- March 8, 2001, then New York State Governor George Pataki named Nii one of “New York State's Women of the Year,” and awarded her, honoring her as a “Woman of Excellence with Vision and Courage.” He also congratulated Nii on turning the historic Kings County Savings Bank into a multipurpose art center that serves the needs of artists and art aficionados of diverse backgrounds.
- March 13, 2003, Brooklyn Borough President Marty Markowitz gave Nii “The Betty Smith Arts Award” for her dedication to the preservation of the rich artistic and cultural community of Brooklyn.
- March 13, 2003, New York City Councilwoman Tracy Boyland gave Nii “The “Outstanding Citizen Award” for her being worthy of the esteem of both the community and the great City of New York.
- May 29, 2008, during Asian Heritage Month Brooklyn Borough President Marty Markowitz gave Nii “The Asian Cultural Award” for her “dynamic leadership and demonstrating outstanding commitment to the betterment of our community.”
- February 16, 2009, then New York State Governor David Paterson named Nii one of New York States’ “Women of the Year” and awarded her for “being an influential role model who made historical contributions to the growth and the strength of the nation.” (No photo attached).
- March 7, 2009, New York City Mayor Michael R. Bloomberg presented Nii a proclamation on the occasion of her “Women Forward” art exhibit, recognizing “the invaluable contributions of women artists by broadening women’s opportunities in the arts and creating new possibilities.” (No photo attached)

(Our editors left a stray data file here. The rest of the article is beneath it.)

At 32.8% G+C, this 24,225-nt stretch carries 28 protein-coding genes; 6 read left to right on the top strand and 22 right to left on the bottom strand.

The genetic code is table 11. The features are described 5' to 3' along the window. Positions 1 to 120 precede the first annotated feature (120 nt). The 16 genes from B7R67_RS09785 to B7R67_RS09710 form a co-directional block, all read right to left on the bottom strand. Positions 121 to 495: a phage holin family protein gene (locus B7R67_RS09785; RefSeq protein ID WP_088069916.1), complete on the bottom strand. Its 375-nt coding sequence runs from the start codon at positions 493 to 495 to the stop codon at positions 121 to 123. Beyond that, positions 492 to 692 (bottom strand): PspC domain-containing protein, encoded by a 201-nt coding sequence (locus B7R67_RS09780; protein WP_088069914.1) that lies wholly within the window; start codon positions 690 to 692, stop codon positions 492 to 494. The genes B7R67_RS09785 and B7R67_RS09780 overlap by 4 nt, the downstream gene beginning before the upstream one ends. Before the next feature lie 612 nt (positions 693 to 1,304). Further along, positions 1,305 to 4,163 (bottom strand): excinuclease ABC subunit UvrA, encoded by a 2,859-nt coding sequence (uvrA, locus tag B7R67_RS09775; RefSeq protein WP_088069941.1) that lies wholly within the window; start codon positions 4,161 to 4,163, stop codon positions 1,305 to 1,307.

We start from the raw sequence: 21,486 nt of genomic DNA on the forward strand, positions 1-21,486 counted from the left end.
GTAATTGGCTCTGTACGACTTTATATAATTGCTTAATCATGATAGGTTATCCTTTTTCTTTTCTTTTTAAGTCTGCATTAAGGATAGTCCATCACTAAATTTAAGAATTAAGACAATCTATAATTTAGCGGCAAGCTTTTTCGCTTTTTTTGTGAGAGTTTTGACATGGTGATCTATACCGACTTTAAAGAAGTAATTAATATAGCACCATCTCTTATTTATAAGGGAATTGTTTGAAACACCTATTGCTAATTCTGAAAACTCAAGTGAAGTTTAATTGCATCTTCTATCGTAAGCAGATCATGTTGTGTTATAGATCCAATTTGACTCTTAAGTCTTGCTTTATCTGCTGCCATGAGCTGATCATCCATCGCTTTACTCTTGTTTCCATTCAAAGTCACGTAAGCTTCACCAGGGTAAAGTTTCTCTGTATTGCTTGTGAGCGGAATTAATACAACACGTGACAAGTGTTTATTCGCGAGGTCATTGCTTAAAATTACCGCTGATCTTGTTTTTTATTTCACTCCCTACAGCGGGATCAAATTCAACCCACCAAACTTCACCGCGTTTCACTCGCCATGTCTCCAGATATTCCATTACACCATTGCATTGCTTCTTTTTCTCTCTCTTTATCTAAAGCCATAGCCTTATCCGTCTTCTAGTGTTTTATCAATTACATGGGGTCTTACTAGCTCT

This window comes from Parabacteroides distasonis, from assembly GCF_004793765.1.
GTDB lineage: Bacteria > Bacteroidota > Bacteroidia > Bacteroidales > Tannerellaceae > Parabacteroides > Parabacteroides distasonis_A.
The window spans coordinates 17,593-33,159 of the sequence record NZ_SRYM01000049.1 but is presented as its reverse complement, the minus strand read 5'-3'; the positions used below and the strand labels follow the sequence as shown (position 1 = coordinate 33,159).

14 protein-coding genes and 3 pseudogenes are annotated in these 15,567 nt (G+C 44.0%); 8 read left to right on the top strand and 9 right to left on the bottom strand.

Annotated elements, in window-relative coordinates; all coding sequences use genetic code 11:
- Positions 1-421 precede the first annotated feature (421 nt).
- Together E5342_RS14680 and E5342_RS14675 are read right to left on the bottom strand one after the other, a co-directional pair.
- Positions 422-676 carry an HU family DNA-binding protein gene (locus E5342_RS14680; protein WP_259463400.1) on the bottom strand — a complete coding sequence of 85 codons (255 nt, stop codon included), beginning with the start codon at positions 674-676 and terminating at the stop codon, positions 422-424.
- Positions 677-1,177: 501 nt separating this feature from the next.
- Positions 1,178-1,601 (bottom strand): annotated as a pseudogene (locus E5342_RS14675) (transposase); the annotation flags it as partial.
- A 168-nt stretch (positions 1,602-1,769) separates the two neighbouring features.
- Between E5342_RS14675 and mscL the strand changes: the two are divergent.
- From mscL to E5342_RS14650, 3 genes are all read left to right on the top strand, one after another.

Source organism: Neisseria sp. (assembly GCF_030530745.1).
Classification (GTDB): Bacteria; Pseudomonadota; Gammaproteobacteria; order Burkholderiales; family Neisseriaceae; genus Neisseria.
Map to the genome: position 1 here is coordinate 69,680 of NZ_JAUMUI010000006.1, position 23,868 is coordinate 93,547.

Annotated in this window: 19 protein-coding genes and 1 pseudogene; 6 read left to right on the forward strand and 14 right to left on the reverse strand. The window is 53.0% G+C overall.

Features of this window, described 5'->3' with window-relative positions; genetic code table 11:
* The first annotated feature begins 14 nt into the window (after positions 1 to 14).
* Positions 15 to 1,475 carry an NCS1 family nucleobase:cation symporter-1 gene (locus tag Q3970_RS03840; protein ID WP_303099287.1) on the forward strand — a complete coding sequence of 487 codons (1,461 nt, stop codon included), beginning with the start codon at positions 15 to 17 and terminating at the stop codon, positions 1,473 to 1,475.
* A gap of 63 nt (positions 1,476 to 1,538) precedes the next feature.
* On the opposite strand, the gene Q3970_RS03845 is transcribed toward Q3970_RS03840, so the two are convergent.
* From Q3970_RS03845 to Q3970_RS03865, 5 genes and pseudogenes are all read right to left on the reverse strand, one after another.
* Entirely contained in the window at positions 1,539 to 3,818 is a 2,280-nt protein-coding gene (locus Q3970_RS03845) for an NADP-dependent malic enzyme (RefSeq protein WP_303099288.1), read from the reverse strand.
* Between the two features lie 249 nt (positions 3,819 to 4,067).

- June 19, 2011, Brooklyn Borough President Marty Markowitz presented “Proclamation” congratulating Nii on the success of the important fundraising event, “Artists Rescue Team for Japan” for the victims of Earthquakes, Tsunami and Fukushima’ nuclear plant in Japan on March 11 and thanking for allowing all to enjoy the vast richness of the arts community and raise a culturally-aware family.
- October 27, 2012, Brooklyn Borough President Marty Markowitz congratulated Yuko Nii on “The 16th !Anniversary Grand Harvest Celebration,” The WAH’s local, national and international programs have inspired, educated and entertained the public at large, and have demonstrated how a single organization can play a transformative role. It is due to the many outstanding organizations such as the WAH Center that Brooklyn now stands as the cultural capital of the nation.
- March 21, 2013, Pratt Institute President Thomas. F Schutte and the Office of Alumni Relations awarded Nii Pratt Institute’s 2013 Alumni Achievement Award, specifically the “Community Commitment Award” as one of the Pratt Institute’s outstanding graduates who have “distinguished themselves in their fields, having earned a high degree of respect among their colleagues and the general community, and whose impact has been felt on a regional, national or international level.”
- Nii is listed in Marquis Who’s Who in America – 60th Edition 2006, in Marquis Who’s Who of American Women – 26th Edition 2007, Marquis Who’s Who in the World – 24th Edition 2007
Here is what people have said about Yuko Nii:
A clarity of vision and mastery of technique so characteristic of the best Japanese artists. Stuart C, Henry, Director, The Berkshire Museum
The work of Yuko Nii carries a feeling of intensity and personal poetry. Her landscapes are in fact a landscape of her inner self. Tamon Miki, Chief Curator, The National Museum of Modern Art, Tokyo
I have known and worked with Yuko on various projects over the years and she is a person of great intelligence and integrity as well as a great artist. Robert Panza, Executive Director, Visual Artists and Galleries Association
A remarkable person, dedicated to the art world and her fellow artists, as well as being a fine artist herself. Curtis Harnack, President, School of American Ballet